On this episode of CABHI’s Community of Innovation podcast, we talk about sleep and its impact on people living with dementia and their caregivers. Joining us for this in-depth discussion is Dr. Andrew Lim, a sleep neurologist who helps us understand the science behind sleep and how it affects our physical and cognitive health as we age.
We’ll also hear from Dr. Corrine Ong, Associate Professor, Community Services at Ryerson University, about what it’s like caring for someone with dementia and the challenges she encounters maintaining her own sleep routine.
Dr. Adriana Shnall, Director of Programs at Baycrest@Home, joins the discussion to explain the relationship between sleep and the role caregivers play in ensuring older adults age comfortably at home. We round off this episode with an interview with CABHI innovator, Eve Baird. Baird shares how her solution, The Sleep Kit , can help mitigate the sleep challenges caused be cognitive impairments like dementia.
We invite you to listen to this engaging discussion led by our hosts, Dr. Allison Sekuler and Dr. Rosanne Aleong, in partnership with Baycrest@Home.
Dr. Andrew Lim
Dr. Andrew Lim is a sleep neurologist at Sunnybrook Health Sciences Centre and an Associate Professor of Neurology at the University of Toronto. His clinical practice focuses on helping older adults with, or at risk for, neurodegenerative diseases such as Alzheimer’s Disease and Parkinson’s Disease, who have difficulties with sleep and circadian rhythms. His research program focuses on understanding how sleep and circadian rhythm disruption can contribute to and result from neurodegenerative diseases; and how treating sleep problems may both prevent neurodegeneration and improve quality of life in patients suffering from neurodegenerative diseases. Dr. Lim is co-lead of the sleep research team of the Canadian Consortium on Neurodegeneration in Aging, and principal investigator of the Ontario Sleep Health Study.
Dr. Corinne Ong
Dr. Corinne Ong is an Associate Professor in the Faculty of Community Services at Ryerson University, and the primary caregiver of her husband, who has frontotemporal dementia. She teaches courses in communicable diseases and environmental health at Ryerson University’s School of Occupational and Public Health, and carries out research on waterborne parasitic diseases. Prior to working at Ryerson, Dr. Ong was based at the provincial public health laboratory at the British Columbia Centre for Disease Control and held a faculty appointment at the University of British Columbia in the Department of Pathology & Laboratory Medicine.
Dr. Adriana Shnall
Dr. Adriana Shnall is the Program Director of Baycrest@Home, Clinical Programs. As part of her portfolio, she also leads the Koschitzky Centre for Innovations in Family Caregiving. Dr. Shnall has 30 years of clinical experience working with older adults and their families, including outpatient community services, long-term care, and inpatient services. She was the recipient of the Baycrest Outstanding Innovations Award. Dr. Shnall has an academic appointment with the Faculty at the rank of Assistant Professor and teaches at the Factor-Inwentash Faculty of Social Work and at the Institute for the Life Course and Aging, University of Toronto. She is also the Chair of the Caregiving Committee for the National Initiative for the Care of the Elderly (NICE) and a member of the Ontario Caregiver Coalition and the Toronto Caregiver Coalition. Dr. Shnall integrates clinical practice, education, and research in the area of family caregiving with an expertise in evidence-based, innovative, family caregiving initiatives.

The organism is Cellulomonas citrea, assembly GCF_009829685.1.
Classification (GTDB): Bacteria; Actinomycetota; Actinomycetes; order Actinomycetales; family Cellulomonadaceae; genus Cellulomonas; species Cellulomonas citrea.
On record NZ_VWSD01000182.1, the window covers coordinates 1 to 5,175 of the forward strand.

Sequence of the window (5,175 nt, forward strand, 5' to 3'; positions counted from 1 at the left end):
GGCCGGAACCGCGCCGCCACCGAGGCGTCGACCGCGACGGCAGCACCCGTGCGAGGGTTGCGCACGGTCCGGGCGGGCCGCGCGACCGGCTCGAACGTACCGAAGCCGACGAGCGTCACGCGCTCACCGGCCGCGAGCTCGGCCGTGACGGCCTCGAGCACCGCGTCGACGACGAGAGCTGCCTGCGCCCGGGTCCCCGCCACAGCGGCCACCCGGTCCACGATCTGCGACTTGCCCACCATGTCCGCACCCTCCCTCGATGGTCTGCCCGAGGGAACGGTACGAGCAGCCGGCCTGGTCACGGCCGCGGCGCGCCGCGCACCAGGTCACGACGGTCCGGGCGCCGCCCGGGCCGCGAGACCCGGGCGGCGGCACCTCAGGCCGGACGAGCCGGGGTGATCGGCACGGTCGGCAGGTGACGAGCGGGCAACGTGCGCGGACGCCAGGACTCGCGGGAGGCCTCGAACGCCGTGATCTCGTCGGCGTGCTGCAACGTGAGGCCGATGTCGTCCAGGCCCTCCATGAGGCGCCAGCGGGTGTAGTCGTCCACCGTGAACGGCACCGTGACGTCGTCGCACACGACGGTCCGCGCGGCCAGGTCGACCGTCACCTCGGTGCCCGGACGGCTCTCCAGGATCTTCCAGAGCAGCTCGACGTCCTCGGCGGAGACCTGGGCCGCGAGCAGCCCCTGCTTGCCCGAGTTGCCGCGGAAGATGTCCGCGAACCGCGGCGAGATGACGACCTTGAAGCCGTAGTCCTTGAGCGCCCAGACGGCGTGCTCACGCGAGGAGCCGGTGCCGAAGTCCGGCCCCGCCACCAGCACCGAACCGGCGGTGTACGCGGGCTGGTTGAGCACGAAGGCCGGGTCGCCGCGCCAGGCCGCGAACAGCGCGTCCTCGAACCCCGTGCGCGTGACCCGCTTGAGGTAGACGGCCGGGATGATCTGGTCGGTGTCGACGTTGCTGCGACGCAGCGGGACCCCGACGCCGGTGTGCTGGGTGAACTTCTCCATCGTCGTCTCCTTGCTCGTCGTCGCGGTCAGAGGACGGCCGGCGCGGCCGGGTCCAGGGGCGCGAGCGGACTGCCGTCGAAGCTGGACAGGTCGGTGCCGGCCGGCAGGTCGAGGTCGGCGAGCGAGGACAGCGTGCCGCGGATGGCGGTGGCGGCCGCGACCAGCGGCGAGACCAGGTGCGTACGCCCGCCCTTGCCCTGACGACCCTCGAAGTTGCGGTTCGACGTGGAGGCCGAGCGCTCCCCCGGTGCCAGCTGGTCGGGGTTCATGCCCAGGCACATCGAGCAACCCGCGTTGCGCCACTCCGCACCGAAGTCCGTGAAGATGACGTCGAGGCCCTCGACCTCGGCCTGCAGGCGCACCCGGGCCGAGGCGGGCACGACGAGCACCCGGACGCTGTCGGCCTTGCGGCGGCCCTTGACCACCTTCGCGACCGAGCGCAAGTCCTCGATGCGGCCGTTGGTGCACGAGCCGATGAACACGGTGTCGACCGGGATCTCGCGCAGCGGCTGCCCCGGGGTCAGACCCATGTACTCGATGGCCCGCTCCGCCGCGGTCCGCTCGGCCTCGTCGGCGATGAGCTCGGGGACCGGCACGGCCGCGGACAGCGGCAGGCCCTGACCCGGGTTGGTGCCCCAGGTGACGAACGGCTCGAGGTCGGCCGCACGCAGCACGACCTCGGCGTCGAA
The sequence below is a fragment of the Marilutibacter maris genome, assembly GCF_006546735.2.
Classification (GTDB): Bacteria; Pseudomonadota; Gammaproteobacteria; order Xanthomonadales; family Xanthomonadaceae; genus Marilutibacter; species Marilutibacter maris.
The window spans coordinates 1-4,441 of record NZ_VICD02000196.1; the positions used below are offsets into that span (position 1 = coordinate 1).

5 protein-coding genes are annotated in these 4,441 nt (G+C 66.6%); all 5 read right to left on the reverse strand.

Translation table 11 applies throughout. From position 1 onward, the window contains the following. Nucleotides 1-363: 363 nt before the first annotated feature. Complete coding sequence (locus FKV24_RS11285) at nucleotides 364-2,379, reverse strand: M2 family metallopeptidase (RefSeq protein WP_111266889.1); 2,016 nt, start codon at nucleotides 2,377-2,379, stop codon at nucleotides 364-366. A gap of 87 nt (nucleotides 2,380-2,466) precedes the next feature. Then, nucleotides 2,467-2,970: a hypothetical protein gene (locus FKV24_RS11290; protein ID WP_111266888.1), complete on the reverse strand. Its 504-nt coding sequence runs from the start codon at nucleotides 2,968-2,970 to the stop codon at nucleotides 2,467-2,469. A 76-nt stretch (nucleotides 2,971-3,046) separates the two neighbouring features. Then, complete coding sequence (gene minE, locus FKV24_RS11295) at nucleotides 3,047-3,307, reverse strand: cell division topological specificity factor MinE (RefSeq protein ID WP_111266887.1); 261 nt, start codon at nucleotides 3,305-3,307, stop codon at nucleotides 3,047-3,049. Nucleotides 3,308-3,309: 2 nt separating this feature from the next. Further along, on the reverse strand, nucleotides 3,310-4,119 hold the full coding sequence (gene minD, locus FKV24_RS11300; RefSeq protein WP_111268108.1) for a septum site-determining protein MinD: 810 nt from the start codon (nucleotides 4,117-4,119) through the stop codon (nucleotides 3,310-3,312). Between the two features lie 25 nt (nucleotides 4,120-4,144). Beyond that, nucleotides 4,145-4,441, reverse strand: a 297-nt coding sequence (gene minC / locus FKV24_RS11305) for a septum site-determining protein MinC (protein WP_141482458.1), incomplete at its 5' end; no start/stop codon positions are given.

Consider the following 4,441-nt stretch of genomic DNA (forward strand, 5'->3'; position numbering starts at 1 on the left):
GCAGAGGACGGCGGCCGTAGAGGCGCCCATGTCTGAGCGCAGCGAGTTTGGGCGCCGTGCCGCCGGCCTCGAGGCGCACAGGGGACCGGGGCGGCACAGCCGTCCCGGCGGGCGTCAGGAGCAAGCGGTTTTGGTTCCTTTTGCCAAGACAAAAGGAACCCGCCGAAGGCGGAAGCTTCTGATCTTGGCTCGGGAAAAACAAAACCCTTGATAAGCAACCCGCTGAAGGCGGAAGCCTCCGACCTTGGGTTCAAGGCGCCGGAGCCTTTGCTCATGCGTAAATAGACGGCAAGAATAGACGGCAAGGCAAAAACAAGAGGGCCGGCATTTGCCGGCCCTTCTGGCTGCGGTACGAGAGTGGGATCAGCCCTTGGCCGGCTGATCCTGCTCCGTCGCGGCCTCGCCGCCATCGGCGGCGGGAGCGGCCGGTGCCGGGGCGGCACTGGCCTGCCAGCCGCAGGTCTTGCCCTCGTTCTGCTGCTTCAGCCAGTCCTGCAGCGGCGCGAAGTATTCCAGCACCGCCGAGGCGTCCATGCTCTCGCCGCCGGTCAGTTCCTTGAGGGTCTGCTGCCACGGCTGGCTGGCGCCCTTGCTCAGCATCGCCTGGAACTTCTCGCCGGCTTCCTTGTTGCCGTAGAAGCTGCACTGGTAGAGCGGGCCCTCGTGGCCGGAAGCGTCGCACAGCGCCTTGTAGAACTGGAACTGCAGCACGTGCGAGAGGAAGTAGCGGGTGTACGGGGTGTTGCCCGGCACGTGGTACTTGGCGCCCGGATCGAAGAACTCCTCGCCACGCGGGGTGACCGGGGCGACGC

Eve Baird (she/her) was born in Scotland and moved to Canada at age 11. She has a Bachelor of Arts in Gerontology and is currently completing a Bachelor of Social Work at St. Thomas University in Fredericton, New Brunswick. Baird’s interests lie in supporting older adults living with dementia. She has five years of experience working and volunteering with older adults, including as an Activity Coordinator at York Care Centre. During her undergraduate degree, Baird began developing The Sleep Kit, an alternative approach to help older adults’ living with dementia enjoy a better night’s sleep. In 2018, recognizing the project’s potential, the Centre for Aging + Brain Health Innovation and the New Brunswick Health Research Foundation provided research grants to help test and validate how The Sleep Kit improves sleep quality. Baird recently began a new role as a Community Connector for one of the Healthy Seniors pilot projects – a joint initiative spearheaded by the Government of New Brunswick and the Public Health Agency of Canada – and has since been promoted to Research Coordinator. You can learn more about The Sleep Kit by visiting her website www.thesleepkit.org.
Resources from this episode: